The Hamilton Advertiser reported when wounded WW1 soldiers were brought to Auchentibber and entertained, with local business owners presenting them with gifts and honours for their bravery. The report on Saturday 2nd September 1916 told:
“The military age portion of the village Auchentibber have done nobly in this war, as witness the Roll of Honour which has been placed in a most prominent position in the beautiful grounds of the Quoiting Club, situated in the heart of the place. The women folks, too have done their bit not less nobly by working hard night after night to provide comforts for the lads who have gone forth to serve their country in the highest calling one might well be asked to perform; and it was only what was expected to find the villagers anxious to show some gratitude to several of those soldiers who had been maimed in the fight by providing an afternoon’s entertainment within the precincts of their well-known glorified paradise during the period of their convalescence.
This came off on Wednesday afternoon when a large party of wounded soldiers were motored from Hillpark Hospital, Bothwell. led by two nurses, to the Auchentibber Quoiting Green, there to be the guests of the upland village. The arrangements for the reception of the soldiers were complete in every way. On arrival they were entertained a fine concert by Tom Colley, comedian, who is appearing at Blantyre Picture House this week, and Miss Lizzie and Master James Qibeon, two juveniles who were successful in recent competitions at the Picture House. Mr Gideon Duncan ably played the accompaniments. The arrangements for this part the proceedings were the hands of Mr James Marchant, the Picture House manager, and he has every credit by the taste he displayed in his selection of entertainers. A feature of the afternoon’s enjoyment was the presence of the Regimental Band and Pipers from Hamilton Barracks, under the leadership of Mr Louis Seymour, and needless to say, their musical selections provided an entertainment which was heartily appreciated not only by the wounded Tommies, but the large audience with which they were surrounded.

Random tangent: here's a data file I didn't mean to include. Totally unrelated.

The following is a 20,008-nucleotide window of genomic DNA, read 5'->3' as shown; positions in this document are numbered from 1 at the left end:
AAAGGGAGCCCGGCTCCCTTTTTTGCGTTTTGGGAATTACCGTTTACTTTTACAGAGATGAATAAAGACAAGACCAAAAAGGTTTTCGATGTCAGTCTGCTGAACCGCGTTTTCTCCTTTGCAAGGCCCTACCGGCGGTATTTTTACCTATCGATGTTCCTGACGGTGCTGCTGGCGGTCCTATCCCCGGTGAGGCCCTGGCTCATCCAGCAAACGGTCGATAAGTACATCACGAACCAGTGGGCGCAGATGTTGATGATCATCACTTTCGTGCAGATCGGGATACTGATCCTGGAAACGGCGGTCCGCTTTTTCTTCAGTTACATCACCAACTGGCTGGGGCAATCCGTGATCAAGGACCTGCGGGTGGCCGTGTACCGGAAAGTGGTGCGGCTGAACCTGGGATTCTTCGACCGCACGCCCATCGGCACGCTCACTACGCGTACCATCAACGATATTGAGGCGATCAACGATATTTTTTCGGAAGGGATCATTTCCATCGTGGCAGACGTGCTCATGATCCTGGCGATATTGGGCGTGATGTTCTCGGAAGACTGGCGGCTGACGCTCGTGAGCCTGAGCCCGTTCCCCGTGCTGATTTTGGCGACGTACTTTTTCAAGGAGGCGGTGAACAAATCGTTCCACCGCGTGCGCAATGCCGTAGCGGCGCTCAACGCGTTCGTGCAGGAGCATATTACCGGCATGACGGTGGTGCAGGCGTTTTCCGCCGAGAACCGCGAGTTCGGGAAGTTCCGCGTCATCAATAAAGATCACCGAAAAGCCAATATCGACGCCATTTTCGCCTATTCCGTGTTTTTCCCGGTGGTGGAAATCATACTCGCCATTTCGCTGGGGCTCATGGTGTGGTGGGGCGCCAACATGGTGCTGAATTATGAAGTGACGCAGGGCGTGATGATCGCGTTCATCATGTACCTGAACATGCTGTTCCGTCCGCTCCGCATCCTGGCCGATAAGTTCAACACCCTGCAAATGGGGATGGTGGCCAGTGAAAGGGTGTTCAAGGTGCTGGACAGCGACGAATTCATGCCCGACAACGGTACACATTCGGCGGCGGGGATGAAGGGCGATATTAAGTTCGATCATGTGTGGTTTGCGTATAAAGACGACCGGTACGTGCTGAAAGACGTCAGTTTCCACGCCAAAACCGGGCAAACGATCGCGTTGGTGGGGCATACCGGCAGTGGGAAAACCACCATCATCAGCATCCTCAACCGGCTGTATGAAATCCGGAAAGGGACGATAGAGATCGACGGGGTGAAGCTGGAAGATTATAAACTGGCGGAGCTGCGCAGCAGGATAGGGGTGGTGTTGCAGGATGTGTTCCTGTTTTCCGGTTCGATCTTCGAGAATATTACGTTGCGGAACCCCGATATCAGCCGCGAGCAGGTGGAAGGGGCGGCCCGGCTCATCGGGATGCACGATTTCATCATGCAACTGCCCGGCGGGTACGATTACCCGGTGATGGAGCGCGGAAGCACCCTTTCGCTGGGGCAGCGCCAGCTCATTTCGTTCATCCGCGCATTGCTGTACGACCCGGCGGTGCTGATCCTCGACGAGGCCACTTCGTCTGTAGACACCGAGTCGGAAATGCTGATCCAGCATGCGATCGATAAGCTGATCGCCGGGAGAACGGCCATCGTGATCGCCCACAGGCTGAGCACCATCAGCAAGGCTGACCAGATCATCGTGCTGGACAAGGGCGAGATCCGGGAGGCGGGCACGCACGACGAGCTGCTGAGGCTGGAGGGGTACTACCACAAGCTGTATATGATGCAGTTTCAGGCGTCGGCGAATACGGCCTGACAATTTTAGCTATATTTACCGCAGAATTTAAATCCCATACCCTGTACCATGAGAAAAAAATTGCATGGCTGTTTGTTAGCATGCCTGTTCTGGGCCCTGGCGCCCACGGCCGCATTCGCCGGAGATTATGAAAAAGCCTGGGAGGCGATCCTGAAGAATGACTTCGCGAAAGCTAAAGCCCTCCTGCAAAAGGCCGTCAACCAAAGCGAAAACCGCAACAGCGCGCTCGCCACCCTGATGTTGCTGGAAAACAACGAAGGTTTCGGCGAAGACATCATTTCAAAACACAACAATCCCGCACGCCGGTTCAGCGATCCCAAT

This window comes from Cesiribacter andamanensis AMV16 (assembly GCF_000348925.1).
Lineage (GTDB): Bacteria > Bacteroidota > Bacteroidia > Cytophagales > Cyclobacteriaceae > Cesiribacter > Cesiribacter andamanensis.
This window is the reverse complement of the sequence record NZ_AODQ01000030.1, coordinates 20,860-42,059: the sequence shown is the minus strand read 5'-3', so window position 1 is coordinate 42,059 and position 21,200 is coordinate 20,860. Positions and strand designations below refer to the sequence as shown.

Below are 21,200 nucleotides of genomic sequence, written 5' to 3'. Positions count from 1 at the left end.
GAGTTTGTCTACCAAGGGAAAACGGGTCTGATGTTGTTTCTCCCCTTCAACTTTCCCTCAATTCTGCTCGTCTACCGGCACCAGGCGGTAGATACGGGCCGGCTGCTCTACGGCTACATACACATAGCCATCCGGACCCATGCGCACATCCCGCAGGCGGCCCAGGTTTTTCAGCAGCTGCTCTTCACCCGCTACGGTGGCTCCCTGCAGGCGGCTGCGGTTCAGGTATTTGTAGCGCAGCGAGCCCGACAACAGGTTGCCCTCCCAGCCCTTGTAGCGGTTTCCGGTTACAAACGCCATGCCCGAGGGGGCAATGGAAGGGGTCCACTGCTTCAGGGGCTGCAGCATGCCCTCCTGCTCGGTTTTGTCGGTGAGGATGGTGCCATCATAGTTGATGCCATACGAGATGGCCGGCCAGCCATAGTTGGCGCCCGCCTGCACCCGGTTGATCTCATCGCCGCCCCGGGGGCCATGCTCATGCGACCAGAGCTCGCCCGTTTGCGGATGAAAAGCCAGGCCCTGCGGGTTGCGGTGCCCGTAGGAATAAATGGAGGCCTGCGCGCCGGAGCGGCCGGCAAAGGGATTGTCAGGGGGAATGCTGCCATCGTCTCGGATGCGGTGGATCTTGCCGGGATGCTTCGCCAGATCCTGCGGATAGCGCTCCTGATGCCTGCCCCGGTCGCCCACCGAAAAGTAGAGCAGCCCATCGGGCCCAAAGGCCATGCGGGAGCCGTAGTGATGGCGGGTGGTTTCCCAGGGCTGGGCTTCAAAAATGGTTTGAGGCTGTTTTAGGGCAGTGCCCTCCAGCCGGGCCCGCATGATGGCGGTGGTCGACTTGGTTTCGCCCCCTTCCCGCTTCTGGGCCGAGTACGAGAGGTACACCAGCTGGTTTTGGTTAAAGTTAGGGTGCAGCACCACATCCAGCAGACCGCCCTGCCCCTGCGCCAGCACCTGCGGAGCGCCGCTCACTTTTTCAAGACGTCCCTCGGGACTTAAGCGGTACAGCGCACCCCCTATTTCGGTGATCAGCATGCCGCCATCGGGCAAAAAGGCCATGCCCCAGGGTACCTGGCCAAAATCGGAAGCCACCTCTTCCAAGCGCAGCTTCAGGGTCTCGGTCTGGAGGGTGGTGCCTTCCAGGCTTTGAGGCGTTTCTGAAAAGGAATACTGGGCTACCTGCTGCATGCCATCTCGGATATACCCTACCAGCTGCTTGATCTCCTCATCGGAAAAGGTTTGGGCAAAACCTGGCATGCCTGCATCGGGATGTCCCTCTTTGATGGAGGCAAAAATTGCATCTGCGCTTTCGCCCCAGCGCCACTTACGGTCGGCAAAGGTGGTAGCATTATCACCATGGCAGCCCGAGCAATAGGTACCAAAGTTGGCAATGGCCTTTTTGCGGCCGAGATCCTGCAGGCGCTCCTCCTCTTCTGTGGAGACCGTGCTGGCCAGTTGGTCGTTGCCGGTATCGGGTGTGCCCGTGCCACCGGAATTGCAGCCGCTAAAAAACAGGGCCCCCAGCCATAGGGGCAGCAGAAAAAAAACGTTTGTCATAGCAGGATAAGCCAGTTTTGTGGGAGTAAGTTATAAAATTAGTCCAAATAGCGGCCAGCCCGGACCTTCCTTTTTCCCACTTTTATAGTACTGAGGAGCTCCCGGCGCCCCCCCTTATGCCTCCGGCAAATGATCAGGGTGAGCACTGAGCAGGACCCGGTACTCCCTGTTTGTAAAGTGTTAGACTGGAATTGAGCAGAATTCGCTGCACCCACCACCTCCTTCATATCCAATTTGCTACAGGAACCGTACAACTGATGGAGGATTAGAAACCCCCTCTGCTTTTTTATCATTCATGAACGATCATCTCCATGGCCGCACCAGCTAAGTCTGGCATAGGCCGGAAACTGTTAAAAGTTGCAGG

About five o’clock an al fresco tea was served on the quoting green and here again the ladies of the place showed their interest by acting as table attendants, and with assistants galore there was “no waiting.” The inner man having been satisfied, an abundant supply of cigarettes was served out, while at intervals thereafter the ladies went round and distributed sweets, fruit, etc. which were acceptably received the guests.